My friend Laura posted a funny question on Facebook today: what movie scared you to death when you were a kid? The answers were wide-ranging and often funny, because what's scary to one person isn't always scary to another (i.e. someone said Beetlejuice, which is a movie I inexplicably loved and watched multiple times growing up). And sometimes what's scary just makes no sense at all, as evidenced by our Clue-tastrophe in December 2013. Which, by the way, both Gracie and Bridget will use as their answer to this question when a friend poses it to them in 20 years.
It took me exactly .01 seconds to determine my answer to this question: hands down, The Day After. It was a made-for-TV movie that I watched in third grade (why, parents, why?!) that scarred me for life. LIFE, I TELL YOU. The gist was horrifying: the USSR launched a nuclear missile attack on the U.S., everyone's car mysteriously stopped on the interstates and highways just before impact, then everyone was zapped so you could see their skeletons and whoever didn't die immediately died a slow, terrible death from radiation sickness. I can still see the zapping skeletons walking down the street, and despite the fact that Matt assures me the car bit would never happen in the event of a nuclear strike, I still live in low-level fear of all the cars around me abruptly losing power. ZAP.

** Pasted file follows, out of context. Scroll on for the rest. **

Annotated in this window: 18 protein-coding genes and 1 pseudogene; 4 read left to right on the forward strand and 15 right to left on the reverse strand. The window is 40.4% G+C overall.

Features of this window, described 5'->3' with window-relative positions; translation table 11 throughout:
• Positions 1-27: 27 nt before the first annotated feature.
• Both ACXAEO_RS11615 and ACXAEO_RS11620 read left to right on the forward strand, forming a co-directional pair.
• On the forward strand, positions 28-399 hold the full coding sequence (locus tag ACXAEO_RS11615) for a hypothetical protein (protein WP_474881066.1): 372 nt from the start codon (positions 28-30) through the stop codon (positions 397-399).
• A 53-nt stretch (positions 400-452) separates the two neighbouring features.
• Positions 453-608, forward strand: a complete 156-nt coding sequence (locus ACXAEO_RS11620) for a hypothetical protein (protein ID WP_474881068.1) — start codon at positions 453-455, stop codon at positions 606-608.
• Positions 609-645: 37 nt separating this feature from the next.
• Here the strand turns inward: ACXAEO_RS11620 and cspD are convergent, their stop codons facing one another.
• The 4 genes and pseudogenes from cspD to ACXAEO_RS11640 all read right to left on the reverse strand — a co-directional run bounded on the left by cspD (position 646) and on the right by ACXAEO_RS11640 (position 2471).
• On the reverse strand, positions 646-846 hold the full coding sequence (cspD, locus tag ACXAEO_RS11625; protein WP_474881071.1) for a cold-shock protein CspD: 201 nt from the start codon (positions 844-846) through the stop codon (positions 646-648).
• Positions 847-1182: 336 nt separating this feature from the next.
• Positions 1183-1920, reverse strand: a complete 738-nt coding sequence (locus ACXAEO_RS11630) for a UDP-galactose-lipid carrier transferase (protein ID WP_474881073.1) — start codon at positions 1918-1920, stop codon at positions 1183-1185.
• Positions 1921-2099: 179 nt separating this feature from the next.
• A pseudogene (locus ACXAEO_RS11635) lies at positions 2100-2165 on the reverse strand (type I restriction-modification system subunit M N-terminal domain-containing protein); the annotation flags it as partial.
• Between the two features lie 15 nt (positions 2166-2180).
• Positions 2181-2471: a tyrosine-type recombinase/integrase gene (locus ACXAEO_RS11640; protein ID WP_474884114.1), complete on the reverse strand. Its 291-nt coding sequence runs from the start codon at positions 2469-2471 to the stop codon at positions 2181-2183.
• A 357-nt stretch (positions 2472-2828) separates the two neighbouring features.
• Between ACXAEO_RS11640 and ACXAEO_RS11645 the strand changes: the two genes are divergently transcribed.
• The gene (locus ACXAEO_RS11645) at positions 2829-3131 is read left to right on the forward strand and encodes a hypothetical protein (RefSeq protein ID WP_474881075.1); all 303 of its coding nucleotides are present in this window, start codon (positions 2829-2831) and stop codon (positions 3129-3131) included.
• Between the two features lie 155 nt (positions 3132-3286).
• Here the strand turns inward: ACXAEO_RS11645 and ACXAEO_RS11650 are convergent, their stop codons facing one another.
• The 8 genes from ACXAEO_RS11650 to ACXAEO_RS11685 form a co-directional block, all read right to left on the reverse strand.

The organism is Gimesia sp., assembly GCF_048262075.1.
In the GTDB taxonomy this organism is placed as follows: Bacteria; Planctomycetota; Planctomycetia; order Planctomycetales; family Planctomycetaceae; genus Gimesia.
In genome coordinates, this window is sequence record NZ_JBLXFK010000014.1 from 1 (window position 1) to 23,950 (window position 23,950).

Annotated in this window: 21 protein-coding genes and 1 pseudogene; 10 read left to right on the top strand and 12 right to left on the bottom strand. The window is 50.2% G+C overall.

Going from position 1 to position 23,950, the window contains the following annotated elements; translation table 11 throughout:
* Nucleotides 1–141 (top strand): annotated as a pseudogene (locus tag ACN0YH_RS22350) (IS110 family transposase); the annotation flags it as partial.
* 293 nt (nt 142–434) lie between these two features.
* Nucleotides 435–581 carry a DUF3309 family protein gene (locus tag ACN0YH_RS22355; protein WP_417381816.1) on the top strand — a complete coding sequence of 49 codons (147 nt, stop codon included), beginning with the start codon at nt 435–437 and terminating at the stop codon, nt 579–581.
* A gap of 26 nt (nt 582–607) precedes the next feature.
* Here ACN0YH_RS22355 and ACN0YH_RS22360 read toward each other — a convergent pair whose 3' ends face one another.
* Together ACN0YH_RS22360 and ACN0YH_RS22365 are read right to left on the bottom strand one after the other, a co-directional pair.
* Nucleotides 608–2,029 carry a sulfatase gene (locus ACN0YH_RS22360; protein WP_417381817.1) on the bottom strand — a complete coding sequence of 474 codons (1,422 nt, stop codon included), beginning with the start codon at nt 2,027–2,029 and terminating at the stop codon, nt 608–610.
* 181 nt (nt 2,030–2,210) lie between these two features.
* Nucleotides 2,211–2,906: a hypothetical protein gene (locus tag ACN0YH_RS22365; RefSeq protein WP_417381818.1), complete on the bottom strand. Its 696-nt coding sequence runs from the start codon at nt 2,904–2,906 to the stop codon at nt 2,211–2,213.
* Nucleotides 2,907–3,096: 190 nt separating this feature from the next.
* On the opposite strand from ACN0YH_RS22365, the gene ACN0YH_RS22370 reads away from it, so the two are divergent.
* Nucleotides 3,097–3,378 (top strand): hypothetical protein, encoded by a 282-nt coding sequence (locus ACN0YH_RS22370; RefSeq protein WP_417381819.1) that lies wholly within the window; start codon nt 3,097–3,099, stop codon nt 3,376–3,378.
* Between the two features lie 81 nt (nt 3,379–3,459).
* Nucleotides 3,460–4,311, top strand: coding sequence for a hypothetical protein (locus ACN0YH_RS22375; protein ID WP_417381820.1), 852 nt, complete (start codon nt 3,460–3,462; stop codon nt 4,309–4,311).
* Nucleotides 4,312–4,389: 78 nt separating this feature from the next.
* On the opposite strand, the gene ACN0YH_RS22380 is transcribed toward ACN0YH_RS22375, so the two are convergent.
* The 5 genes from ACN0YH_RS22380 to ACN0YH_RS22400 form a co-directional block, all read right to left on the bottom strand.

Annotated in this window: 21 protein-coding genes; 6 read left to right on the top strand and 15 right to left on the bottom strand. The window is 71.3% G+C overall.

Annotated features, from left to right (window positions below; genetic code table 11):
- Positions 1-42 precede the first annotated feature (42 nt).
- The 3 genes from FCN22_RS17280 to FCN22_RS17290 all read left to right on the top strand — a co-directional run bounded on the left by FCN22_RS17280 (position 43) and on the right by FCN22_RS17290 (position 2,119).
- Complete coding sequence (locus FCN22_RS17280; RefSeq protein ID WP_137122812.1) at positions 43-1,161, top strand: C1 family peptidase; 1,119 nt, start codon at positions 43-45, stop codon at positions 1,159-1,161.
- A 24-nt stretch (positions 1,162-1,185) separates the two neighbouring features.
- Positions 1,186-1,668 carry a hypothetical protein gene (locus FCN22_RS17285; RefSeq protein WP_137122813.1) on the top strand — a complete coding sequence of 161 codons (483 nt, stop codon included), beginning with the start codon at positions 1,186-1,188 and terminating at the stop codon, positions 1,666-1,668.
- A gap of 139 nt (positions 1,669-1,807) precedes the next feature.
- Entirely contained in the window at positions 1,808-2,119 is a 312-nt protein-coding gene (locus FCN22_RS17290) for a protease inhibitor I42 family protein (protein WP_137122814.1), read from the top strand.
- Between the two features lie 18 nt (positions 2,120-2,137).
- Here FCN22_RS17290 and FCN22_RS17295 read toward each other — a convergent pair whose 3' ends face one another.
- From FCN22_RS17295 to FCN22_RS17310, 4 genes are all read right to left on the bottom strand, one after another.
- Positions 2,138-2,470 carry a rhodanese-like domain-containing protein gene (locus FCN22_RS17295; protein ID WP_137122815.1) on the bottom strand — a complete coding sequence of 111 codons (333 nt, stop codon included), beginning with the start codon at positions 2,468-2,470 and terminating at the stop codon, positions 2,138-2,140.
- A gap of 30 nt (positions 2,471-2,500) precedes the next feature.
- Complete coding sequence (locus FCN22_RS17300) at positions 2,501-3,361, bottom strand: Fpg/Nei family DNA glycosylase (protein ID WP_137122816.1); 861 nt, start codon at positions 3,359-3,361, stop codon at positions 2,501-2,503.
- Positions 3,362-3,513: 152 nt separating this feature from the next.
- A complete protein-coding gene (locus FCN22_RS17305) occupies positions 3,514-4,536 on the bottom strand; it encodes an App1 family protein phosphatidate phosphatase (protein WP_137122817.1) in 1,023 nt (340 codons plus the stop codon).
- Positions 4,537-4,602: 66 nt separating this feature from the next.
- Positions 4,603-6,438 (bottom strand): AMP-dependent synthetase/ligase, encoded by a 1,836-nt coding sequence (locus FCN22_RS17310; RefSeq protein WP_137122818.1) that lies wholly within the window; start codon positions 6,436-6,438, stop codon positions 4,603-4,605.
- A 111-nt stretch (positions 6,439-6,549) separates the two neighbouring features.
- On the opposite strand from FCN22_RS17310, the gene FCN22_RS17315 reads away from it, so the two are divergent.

Aside: it is all kinds of ironic that I married a missileer, whose primary job in the Air Force is to mind the nuclear weapons.
As I was thinking about this horrifying chapter in my movie-watching history, I googled The Day After to see if it existed somehow on the internet. And then I found this article from the Washington Post, which made me screech to a halt:
What!??? THIS SCARRED OTHER PEOPLE TOO???
I have not watched The Americans but I think I might need to now. And the author of the article? He is older than me, but he gets it. It not only was a scary movie, it mirrored a scary time in which people like me really did worry about impending nuclear holocaust (at least some of the time). I don't think I will take the suggestion to relive it on YouTube, but I feel strangely comforted that there might be other people out there who get a little panicky when a car stalls nearby. Give me Beetlejuice anyday. Heh.